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The Refugee and Forced Migration Bildungsroman: Coming of Age and Coming into Form through Fictions of Home and Exile (Narrative Studies)


After a record-breaking swell in global displacement marking recent years up to 2016-2017, questions surrounding refugees and forced migration, displacement and exile, home and host, have reached new levels of popularity and timeliness. For all the high-stakes discussion, though, there remains a problem, in the tendency of the predominant discourse to eclipse and essentialize, staticize and passivize the Refugee and Forced Migration subject. It is a predilection reproduced in the dynamically growing corresponding surge of interest in Refugee and Forced Migration Studies as well, its own multi- and inter-disciplinary field: one which has been answered by a call from the literary-aesthetic domain. As championed by the Oxford Journal in the Study of Multi-Ethnic Literature of the United States (MELUS), the advancement of a new sub-field with Literary Refugee and Forced Migration Studies offers an exciting opportunity to, as asked in its 2016 Special Issue, seek narratives reimagining those subjects of Refugee and Forced Migration experience “as active participants that use rhetorical and aesthetic means to inform, push against, and redefine the mechanisms that construct them as subjects.” In other words, in delineating Refugee and Forced Migration Literature as its own genre, replete with formal as well as thematic elements, as a critical intervention adding nuance, complexity and multi-directional agency; a chance to render visible what it called a “discrete field from which to develop new theoretical paradigms and methods of inquiry.”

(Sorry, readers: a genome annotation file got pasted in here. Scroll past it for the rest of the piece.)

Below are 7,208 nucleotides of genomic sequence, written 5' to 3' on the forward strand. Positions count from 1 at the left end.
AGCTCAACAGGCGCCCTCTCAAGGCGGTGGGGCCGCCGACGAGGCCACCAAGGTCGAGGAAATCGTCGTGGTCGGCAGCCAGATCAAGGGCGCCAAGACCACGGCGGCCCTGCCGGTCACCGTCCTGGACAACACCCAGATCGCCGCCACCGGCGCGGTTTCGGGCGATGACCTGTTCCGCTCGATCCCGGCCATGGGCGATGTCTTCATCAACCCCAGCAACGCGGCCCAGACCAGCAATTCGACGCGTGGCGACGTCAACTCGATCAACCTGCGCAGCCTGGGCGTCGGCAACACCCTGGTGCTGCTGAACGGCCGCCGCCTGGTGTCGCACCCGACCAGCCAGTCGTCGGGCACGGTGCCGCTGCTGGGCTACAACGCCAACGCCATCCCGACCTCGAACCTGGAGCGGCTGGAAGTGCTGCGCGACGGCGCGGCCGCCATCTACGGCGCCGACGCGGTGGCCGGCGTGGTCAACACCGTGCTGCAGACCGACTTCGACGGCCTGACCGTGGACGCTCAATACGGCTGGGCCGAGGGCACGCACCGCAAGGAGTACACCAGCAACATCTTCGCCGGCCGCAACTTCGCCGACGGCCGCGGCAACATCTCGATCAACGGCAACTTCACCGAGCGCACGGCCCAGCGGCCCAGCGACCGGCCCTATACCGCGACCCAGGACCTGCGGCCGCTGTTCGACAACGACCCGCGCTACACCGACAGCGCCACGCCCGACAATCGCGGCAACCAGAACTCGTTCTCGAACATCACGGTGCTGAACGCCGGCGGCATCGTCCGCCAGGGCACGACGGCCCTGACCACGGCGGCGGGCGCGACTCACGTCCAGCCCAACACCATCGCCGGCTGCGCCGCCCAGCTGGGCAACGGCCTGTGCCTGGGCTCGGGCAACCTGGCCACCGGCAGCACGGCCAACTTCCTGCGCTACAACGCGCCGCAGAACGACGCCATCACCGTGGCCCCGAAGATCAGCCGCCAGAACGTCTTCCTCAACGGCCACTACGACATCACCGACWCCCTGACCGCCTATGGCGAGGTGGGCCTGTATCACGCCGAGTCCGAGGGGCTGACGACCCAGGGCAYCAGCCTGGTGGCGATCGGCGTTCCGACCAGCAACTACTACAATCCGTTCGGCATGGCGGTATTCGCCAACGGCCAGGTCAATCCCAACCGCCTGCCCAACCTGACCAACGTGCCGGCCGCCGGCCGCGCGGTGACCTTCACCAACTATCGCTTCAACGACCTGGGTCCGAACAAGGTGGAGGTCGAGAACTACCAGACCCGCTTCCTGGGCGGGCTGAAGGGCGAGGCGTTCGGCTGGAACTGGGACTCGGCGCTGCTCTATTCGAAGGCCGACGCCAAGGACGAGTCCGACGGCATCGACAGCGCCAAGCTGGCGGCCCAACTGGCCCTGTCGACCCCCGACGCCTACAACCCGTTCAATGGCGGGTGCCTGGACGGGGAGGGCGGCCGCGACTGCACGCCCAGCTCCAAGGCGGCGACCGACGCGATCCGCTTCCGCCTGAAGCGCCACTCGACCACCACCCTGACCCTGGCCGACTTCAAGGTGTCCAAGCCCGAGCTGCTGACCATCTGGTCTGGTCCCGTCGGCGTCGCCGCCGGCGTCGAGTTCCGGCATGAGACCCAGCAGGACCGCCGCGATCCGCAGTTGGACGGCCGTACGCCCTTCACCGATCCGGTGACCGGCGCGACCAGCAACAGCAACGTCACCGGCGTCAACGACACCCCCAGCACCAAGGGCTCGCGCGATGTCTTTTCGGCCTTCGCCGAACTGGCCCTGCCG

My dissertation takes this project further still by advancing what I argue is an especially productive and revelatory sub-genre in the coining of the Refugee and Forced Migration Bildungsroman. The utilization of the Bildungsroman as a literary coming-of-age form offers unique capacities for the narrating character-protagonist as Refugee and Forced Migration subject here, providing a non-traditional kind of lesson in the coming together of education (bildung) with the novel (roman). In a progressive critical reading of narratological techniques employed across three such literary works, I build the Refugee and Forced Migration Bildungsroman as a sub-genre which allows the release(1), expression(2), and connection(3) for the subject of those pieces rendered inside(1-i), outside(2-ii), and in-between(3-iii) by the experience. It is through the narrating character-protagonists building themselves into-being through these stages of discourse, that the broken and fragmentary become pieces of a mosaic, material for the story being told and the subject being built. In so doing, this study determines what the text, as-text, does for both narrator and narratee, its openings and possibilities, insights and intricacies. In bringing the possibilities of the literary-fictional form to its utmost, this Bildungsroman allows for, indeed constructs and demands, an embrace of a different kind of engagement, in feeling, thinking and valuing what traditional forms and dominant systems would fail to include, cannot encompass, or would not recognize (as is critiqued within). The Refugee and Forced Migration Bildungsroman as literary sub-genre, and its unique mosaic-experiential aesthetic therein, becomes one answer to the problem: reading narrative as a precondition to making possible more complex and inclusive modes of discourse.

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